MHA Order No. 40 – 3/ 2020 – DM – 1(A) dated 1st May 2020 YES ·       E – commerce activities were permitted only in respect of essential goods in Red Zones (outside Containment Zones).

·       All states and union territories were mandated to allow inter – state movement of goods / cargo, including empty trucks.

The Maharashtra government has published guidelines for lock – down based on the directions revised by MHA from time to time. The Maharashtra Government has in its Order dated 31st May 2020 has clarified that e – commerce activities for both essential and non – essential material is permitted.

Changing Labour Regulations

The Ministry of Labour and Employment (“Labour Ministry”) had as early as 20th March 2020 issued an advisory to employers of all public and private organisations to refrain from terminating the services of employees or reduce wages particularly of casual or contractual workers. The advisory further provided that any worker taking leave would be construed as deemed to be on duty and his wages shall not be subject to deduction. Further, any place of employment, if made non – operational on account of COVID – 19, the employees of such employer shall be deemed to be on duty. The Labour Ministry vide its notification dated 30th March 2020 further advised all regional labour departments to rigorously ensure the compliance of the advisory with employers subject to their jurisdiction.

Based on the aforesaid guidelines issued by the Labour Ministry, the Maharashtra Government and several other State governments adopted the advisory and directed all employers within the state to refrain from terminating employees and / or reducing wages of employees. Further, the Order of Industries, Energy and Labour Department of Maharashtra dated 31st March 2020, made the earlier issued advisory mandatory for all employers of private establishments, factories, companies, shops (except essential services), etc. to ensure that all employees and workers (including employees provided by contractors, outsourced workers, temporary workers and daily wage workers) are compensated in full (i.e. paid entire salary and allowances) during the period of lockdown. It was further stated that violation of the said Order would attract penal provisions as stipulated under the DM. A detailed analysis of the measures taken for regulation of employer employee relations is covered in our previous posts here and here.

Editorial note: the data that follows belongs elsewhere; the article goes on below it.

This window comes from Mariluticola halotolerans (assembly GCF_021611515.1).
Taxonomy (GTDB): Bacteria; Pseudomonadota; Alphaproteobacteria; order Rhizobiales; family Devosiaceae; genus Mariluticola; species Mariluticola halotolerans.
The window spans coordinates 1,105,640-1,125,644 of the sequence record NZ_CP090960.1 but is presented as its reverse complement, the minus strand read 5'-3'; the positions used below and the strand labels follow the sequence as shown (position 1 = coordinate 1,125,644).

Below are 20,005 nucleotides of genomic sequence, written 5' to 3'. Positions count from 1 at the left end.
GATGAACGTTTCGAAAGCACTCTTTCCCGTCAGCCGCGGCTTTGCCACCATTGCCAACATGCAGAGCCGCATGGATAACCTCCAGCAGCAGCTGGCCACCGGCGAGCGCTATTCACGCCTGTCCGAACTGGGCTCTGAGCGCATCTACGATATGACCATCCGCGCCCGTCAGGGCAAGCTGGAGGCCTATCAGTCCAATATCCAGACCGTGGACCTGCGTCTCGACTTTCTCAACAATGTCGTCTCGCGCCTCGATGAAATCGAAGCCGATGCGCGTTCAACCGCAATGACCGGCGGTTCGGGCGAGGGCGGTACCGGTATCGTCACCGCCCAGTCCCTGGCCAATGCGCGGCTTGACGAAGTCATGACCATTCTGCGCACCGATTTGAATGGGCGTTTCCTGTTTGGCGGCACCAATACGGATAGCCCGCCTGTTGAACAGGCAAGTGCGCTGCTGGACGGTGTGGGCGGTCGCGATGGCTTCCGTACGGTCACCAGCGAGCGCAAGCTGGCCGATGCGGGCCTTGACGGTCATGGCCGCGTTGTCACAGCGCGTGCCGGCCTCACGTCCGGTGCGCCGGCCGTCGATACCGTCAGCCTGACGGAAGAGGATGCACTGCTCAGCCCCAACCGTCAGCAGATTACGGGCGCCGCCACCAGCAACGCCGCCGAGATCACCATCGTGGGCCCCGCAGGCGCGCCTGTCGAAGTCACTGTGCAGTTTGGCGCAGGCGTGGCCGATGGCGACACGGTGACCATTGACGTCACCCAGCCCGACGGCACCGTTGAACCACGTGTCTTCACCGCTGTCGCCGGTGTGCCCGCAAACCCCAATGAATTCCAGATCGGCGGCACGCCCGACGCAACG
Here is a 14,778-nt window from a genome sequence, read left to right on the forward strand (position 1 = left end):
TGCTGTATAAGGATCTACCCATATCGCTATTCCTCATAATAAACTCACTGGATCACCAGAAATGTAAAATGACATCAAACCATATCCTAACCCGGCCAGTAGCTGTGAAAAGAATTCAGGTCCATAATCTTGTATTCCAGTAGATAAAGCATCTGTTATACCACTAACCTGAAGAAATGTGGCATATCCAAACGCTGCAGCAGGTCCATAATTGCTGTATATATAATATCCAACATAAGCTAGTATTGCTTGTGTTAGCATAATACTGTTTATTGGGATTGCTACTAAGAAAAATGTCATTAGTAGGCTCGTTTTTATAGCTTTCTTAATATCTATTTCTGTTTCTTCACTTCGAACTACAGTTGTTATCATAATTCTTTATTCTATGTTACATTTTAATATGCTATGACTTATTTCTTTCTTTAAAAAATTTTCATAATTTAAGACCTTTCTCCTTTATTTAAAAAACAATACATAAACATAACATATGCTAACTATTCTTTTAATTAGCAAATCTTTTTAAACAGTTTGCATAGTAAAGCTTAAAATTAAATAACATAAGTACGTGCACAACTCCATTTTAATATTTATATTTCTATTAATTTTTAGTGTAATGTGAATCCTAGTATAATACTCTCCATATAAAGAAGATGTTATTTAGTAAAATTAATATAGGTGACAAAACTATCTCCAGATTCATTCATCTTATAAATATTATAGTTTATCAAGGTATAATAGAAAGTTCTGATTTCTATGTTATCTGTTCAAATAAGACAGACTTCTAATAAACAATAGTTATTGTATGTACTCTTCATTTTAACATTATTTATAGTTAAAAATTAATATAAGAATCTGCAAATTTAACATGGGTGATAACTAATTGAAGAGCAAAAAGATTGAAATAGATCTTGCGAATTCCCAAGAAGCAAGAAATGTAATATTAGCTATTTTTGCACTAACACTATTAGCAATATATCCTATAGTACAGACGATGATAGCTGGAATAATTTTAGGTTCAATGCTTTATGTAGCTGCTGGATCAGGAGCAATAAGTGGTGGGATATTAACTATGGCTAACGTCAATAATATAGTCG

The above mandatory directives issued to employers left many LSPs in a state of confusion leaving them to grapple on issues such as reduction in workforce, grant of leave and closure of offices / centres in light of COVID – 19. While the aforesaid advisory of the Labour Ministry ceased to have its effect from 18th May 2020, several petitions were already filed before the Supreme Court of India challenging its validity and the obligation of full payment of wages stated therein. The Supreme Court has, on 12th June 2020 issued an interim order directing employers and workers / employees to enter into initiate negotiations and arrive at a settlement between them. In the event the employers and worker s/ employees are unable to do so, they are at liberty to approach the competent authorities constituted under different labour legislation to bring about such settlement. Further details on the Supreme Court’s observations have been analyzed by us in our recent post here.

[See Part II for our analysis of potential changes and the ways of dealing with the Impact of Covid-19.]

Sanjana Buch (Associate)

[1]Official Declaration by the World Health Organization available at